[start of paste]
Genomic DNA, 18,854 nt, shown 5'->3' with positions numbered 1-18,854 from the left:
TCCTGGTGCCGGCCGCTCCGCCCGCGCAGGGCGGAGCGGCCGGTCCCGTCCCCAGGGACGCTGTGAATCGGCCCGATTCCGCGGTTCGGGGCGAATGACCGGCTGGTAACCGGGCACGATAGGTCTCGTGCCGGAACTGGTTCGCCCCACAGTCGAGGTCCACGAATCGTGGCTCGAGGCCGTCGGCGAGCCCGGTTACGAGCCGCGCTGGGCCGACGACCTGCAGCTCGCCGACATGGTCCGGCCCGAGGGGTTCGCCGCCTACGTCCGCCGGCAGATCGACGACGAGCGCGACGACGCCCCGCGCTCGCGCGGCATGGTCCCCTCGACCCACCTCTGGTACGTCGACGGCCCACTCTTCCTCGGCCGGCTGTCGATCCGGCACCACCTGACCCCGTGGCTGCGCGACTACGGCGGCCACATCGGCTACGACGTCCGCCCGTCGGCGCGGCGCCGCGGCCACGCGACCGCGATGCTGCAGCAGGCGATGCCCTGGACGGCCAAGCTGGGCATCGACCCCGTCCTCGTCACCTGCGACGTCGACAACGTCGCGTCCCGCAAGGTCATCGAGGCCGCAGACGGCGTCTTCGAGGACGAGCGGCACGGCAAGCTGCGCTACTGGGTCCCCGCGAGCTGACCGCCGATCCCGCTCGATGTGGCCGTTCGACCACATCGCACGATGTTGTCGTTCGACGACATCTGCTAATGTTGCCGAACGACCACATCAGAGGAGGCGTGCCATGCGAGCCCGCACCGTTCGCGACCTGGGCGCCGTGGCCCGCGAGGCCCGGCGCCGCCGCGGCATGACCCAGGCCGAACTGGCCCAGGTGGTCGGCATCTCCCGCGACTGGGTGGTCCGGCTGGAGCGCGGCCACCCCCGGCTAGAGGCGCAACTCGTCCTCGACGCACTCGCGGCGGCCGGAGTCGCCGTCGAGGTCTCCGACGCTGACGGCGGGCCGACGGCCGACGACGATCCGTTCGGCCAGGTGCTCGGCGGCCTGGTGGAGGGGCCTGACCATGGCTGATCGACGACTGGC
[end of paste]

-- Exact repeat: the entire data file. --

Genomic DNA, 18,854 nt, shown 5'->3' with positions numbered 1-18,854 from the left:
TCCTGGTGCCGGCCGCTCCGCCCGCGCAGGGCGGAGCGGCCGGTCCCGTCCCCAGGGACGCTGTGAATCGGCCCGATTCCGCGGTTCGGGGCGAATGACCGGCTGGTAACCGGGCACGATAGGTCTCGTGCCGGAACTGGTTCGCCCCACAGTCGAGGTCCACGAATCGTGGCTCGAGGCCGTCGGCGAGCCCGGTTACGAGCCGCGCTGGGCCGACGACCTGCAGCTCGCCGACATGGTCCGGCCCGAGGGGTTCGCCGCCTACGTCCGCCGGCAGATCGACGACGAGCGCGACGACGCCCCGCGCTCGCGCGGCATGGTCCCCTCGACCCACCTCTGGTACGTCGACGGCCCACTCTTCCTCGGCCGGCTGTCGATCCGGCACCACCTGACCCCGTGGCTGCGCGACTACGGCGGCCACATCGGCTACGACGTCCGCCCGTCGGCGCGGCGCCGCGGCCACGCGACCGCGATGCTGCAGCAGGCGATGCCCTGGACGGCCAAGCTGGGCATCGACCCCGTCCTCGTCACCTGCGACGTCGACAACGTCGCGTCCCGCAAGGTCATCGAGGCCGCAGACGGCGTCTTCGAGGACGAGCGGCACGGCAAGCTGCGCTACTGGGTCCCCGCGAGCTGACCGCCGATCCCGCTCGATGTGGCCGTTCGACCACATCGCACGATGTTGTCGTTCGACGACATCTGCTAATGTTGCCGAACGACCACATCAGAGGAGGCGTGCCATGCGAGCCCGCACCGTTCGCGACCTGGGCGCCGTGGCCCGCGAGGCCCGGCGCCGCCGCGGCATGACCCAGGCCGAACTGGCCCAGGTGGTCGGCATCTCCCGCGACTGGGTGGTCCGGCTGGAGCGCGGCCACCCCCGGCTAGAGGCGCAACTCGTCCTCGACGCACTCGCGGCGGCCGGAGTCGCCGTCGAGGTCTCCGACGCTGACGGCGGGCCGACGGCCGACGACGATCCGTTCGGCCAGGTGCTCGGCGGCCTGGTGGAGGGGCCTGACCATGGCTGATCGACGACTGGC